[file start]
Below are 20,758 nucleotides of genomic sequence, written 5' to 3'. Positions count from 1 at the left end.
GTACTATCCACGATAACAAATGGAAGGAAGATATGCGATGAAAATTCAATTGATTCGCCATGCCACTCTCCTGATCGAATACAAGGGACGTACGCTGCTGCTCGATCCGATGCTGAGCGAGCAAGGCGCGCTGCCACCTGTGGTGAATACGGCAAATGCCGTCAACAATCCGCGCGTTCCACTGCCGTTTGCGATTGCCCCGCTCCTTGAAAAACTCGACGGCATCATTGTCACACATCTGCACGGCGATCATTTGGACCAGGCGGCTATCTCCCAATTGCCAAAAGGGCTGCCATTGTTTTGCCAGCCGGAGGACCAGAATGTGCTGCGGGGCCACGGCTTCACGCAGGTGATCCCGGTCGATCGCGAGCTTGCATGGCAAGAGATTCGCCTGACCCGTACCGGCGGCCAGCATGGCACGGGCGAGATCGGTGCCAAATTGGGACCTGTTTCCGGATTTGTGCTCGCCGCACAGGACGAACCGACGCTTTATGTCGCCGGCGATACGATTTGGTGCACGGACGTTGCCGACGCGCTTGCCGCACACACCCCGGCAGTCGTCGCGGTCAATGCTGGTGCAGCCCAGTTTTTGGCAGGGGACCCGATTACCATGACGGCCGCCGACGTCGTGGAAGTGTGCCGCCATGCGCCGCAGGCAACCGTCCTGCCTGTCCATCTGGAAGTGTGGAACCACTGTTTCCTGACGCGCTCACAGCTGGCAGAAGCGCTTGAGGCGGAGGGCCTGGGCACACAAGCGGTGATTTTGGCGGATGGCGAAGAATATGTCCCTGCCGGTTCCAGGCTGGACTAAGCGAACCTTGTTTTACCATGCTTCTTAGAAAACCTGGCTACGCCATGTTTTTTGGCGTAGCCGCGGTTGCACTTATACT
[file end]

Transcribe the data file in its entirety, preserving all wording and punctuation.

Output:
Below are 20,758 nucleotides of genomic sequence, written 5' to 3'. Positions count from 1 at the left end.
GTACTATCCACGATAACAAATGGAAGGAAGATATGCGATGAAAATTCAATTGATTCGCCATGCCACTCTCCTGATCGAATACAAGGGACGTACGCTGCTGCTCGATCCGATGCTGAGCGAGCAAGGCGCGCTGCCACCTGTGGTGAATACGGCAAATGCCGTCAACAATCCGCGCGTTCCACTGCCGTTTGCGATTGCCCCGCTCCTTGAAAAACTCGACGGCATCATTGTCACACATCTGCACGGCGATCATTTGGACCAGGCGGCTATCTCCCAATTGCCAAAAGGGCTGCCATTGTTTTGCCAGCCGGAGGACCAGAATGTGCTGCGGGGCCACGGCTTCACGCAGGTGATCCCGGTCGATCGCGAGCTTGCATGGCAAGAGATTCGCCTGACCCGTACCGGCGGCCAGCATGGCACGGGCGAGATCGGTGCCAAATTGGGACCTGTTTCCGGATTTGTGCTCGCCGCACAGGACGAACCGACGCTTTATGTCGCCGGCGATACGATTTGGTGCACGGACGTTGCCGACGCGCTTGCCGCACACACCCCGGCAGTCGTCGCGGTCAATGCTGGTGCAGCCCAGTTTTTGGCAGGGGACCCGATTACCATGACGGCCGCCGACGTCGTGGAAGTGTGCCGCCATGCGCCGCAGGCAACCGTCCTGCCTGTCCATCTGGAAGTGTGGAACCACTGTTTCCTGACGCGCTCACAGCTGGCAGAAGCGCTTGAGGCGGAGGGCCTGGGCACACAAGCGGTGATTTTGGCGGATGGCGAAGAATATGTCCCTGCCGGTTCCAGGCTGGACTAAGCGAACCTTGTTTTACCATGCTTCTTAGAAAACCTGGCTACGCCATGTTTTTTGGCGTAGCCGCGGTTGCACTTATACT